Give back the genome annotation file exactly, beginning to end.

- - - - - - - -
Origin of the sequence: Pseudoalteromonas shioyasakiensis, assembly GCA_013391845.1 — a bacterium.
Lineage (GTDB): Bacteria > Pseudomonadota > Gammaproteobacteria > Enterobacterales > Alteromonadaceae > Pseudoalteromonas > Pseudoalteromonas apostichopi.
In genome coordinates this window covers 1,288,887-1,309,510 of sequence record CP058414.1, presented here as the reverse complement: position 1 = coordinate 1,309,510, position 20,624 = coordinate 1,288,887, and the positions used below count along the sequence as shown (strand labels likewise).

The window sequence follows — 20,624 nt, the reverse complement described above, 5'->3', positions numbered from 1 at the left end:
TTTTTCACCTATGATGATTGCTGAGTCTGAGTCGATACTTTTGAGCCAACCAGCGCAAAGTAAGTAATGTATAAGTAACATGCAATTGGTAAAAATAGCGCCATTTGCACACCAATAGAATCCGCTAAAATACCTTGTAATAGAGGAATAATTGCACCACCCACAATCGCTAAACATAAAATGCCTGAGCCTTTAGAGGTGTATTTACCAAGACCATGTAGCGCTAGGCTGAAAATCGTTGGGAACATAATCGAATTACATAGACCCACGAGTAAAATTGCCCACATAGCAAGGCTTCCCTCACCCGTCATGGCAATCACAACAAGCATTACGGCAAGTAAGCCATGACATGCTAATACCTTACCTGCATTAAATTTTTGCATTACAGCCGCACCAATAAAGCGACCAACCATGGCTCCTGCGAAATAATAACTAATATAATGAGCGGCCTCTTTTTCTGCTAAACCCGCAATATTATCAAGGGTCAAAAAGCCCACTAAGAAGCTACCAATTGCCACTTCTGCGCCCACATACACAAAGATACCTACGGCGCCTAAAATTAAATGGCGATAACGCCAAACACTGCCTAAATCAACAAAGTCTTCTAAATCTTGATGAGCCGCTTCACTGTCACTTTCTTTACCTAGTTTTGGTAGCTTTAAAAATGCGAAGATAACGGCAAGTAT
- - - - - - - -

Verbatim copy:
Origin of the sequence: Pseudoalteromonas shioyasakiensis, assembly GCA_013391845.1 — a bacterium.
Lineage (GTDB): Bacteria > Pseudomonadota > Gammaproteobacteria > Enterobacterales > Alteromonadaceae > Pseudoalteromonas > Pseudoalteromonas apostichopi.
In genome coordinates this window covers 1,288,887-1,309,510 of sequence record CP058414.1, presented here as the reverse complement: position 1 = coordinate 1,309,510, position 20,624 = coordinate 1,288,887, and the positions used below count along the sequence as shown (strand labels likewise).

The window sequence follows — 20,624 nt, the reverse complement described above, 5'->3', positions numbered from 1 at the left end:
TTTTTCACCTATGATGATTGCTGAGTCTGAGTCGATACTTTTGAGCCAACCAGCGCAAAGTAAGTAATGTATAAGTAACATGCAATTGGTAAAAATAGCGCCATTTGCACACCAATAGAATCCGCTAAAATACCTTGTAATAGAGGAATAATTGCACCACCCACAATCGCTAAACATAAAATGCCTGAGCCTTTAGAGGTGTATTTACCAAGACCATGTAGCGCTAGGCTGAAAATCGTTGGGAACATAATCGAATTACATAGACCCACGAGTAAAATTGCCCACATAGCAAGGCTTCCCTCACCCGTCATGGCAATCACAACAAGCATTACGGCAAGTAAGCCATGACATGCTAATACCTTACCTGCATTAAATTTTTGCATTACAGCCGCACCAATAAAGCGACCAACCATGGCTCCTGCGAAATAATAACTAATATAATGAGCGGCCTCTTTTTCTGCTAAACCCGCAATATTATCAAGGGTCAAAAAGCCCACTAAGAAGCTACCAATTGCCACTTCTGCGCCCACATACACAAAGATACCTACGGCGCCTAAAATTAAATGGCGATAACGCCAAACACTGCCTAAATCAACAAAGTCTTCTAAATCTTGATGAGCCGCTTCACTGTCACTTTCTTTACCTAGTTTTGGTAGCTTTAAAAATGCGAAGATAACGGCAAGTAT